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Adopting a dog can be very similar to parenting two-legged kids—it takes a lot of time, consistency and boundaries. While some dogs are inherently more cheeky and rambunctious than others, even the most well-behaved pup will probably act up from time to time. In order to help transform your beloved Fido into a great dog that is easy to have around, try the following tips:
Sometimes, our four-legged friends will get into all sorts of mischief while we are away from home. One of the best ways to see what is going on when we are at the store or at work is to install a home security system with indoor cameras. Place the cameras in the rooms your pup loves the most, and you will be able to monitor and perhaps discover some naughty behaviors he or she displays when you are gone.
This tip can be especially handy when you have more than one dog—you will be able to clearly see who got into the box of human crackers or who chewed up the cushion on the sofa. Lorex Technology offers affordable, easy-to-install home security cameras that you can purchase outright instead of having a contract.
When training your pooch, be sure everyone in your family uses the same words and is on the same page for what behaviors are and are not OK. If you tell your dog “get off” when he jumps up on your new couch, your son tells him “no” and your daughter allows him to hang out next to her and watch TV, you are going to have one understandably confused pup on your hands. Set firm rules for your dog and decide what command word you will use for each situation. Be consistent and watch as your pup transforms into a better-behaved dog.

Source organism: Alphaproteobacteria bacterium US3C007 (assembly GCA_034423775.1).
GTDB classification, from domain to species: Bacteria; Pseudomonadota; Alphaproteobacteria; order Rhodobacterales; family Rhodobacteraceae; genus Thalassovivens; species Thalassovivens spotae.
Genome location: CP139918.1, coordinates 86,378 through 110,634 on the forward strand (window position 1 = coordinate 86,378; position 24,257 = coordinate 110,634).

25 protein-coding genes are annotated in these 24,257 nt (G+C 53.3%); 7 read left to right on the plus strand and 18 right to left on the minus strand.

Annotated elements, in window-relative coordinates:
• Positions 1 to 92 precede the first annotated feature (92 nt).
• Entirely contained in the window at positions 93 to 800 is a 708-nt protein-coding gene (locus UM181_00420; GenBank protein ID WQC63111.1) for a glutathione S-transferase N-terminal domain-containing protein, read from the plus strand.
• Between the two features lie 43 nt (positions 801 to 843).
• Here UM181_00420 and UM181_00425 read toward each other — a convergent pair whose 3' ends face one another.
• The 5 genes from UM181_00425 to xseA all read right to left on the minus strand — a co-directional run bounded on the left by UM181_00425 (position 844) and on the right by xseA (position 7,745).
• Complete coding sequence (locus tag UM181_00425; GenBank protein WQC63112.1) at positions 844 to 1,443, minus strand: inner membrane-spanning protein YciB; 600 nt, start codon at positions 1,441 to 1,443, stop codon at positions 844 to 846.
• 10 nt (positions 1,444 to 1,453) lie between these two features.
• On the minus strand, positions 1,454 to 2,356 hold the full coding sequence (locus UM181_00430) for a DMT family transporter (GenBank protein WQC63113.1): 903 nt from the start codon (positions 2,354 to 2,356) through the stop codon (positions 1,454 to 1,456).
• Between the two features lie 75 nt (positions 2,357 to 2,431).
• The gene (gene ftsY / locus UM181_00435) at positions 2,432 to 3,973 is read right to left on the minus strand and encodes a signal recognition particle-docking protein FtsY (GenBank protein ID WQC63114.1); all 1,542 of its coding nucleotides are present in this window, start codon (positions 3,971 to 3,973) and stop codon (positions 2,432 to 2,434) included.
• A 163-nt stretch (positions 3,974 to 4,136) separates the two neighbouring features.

Dogs that know at least a few basic commands tend to be better behaved. Consider either signing up for an obedience class with a local dog trainer or at a pet supply store, or creating your own Dog Class 101 in your home or yard. On his website, renowned dog behaviorist Cesar Millan says that “Sit” and “Come” are two of the most crucial commands to teach a dog.
Teaching a dog to sit is also pretty easy; start by holding a dog biscuit or other goody near your pooch’s nose, and move your hand up in the air, watching as her head follows the treat and her rear end naturally lowers. Once she sits, say “Sit,” give her the treat and tell her what a smart girl she is. Practice this a few times a day until your dog knows what the command means. To teach your dog to come when called, put his leash and collar on and say “Come” while gently pulling on the leash. When your pup responds and heads over to you, praise him with lots of hugs and give him a treat. Once he gets the basics down, remove the leash and continue to practice the command, being sure to offer lots of love and treats when he comes over to you.
A common mistake that dog parents make is to lavish tons of affection on their pups before they leave the house, as well as when they return. Interestingly, this often creates an anxious dog that thinks that your leaving is a huge deal. When you leave for work or to run errands, a simple “See you later Fido!” will suffice. When you return, ignore the dog and his or her excited jumping; in time, your furry friend will not act as crazy when you return.
Dogs can be bossy beings, barking at you when they want a Milkbone or nudging you further down the couch. Help remind your fur baby who is in charge by requiring that she "say please” before receiving any fun goodies. A great way to do this is with the “Sit” command; when your dog comes back inside after doing her business and expects a treat, have her sit first. If your dog is poking you in the arm with his tennis ball, expecting you to throw it, have him sit before you start to play.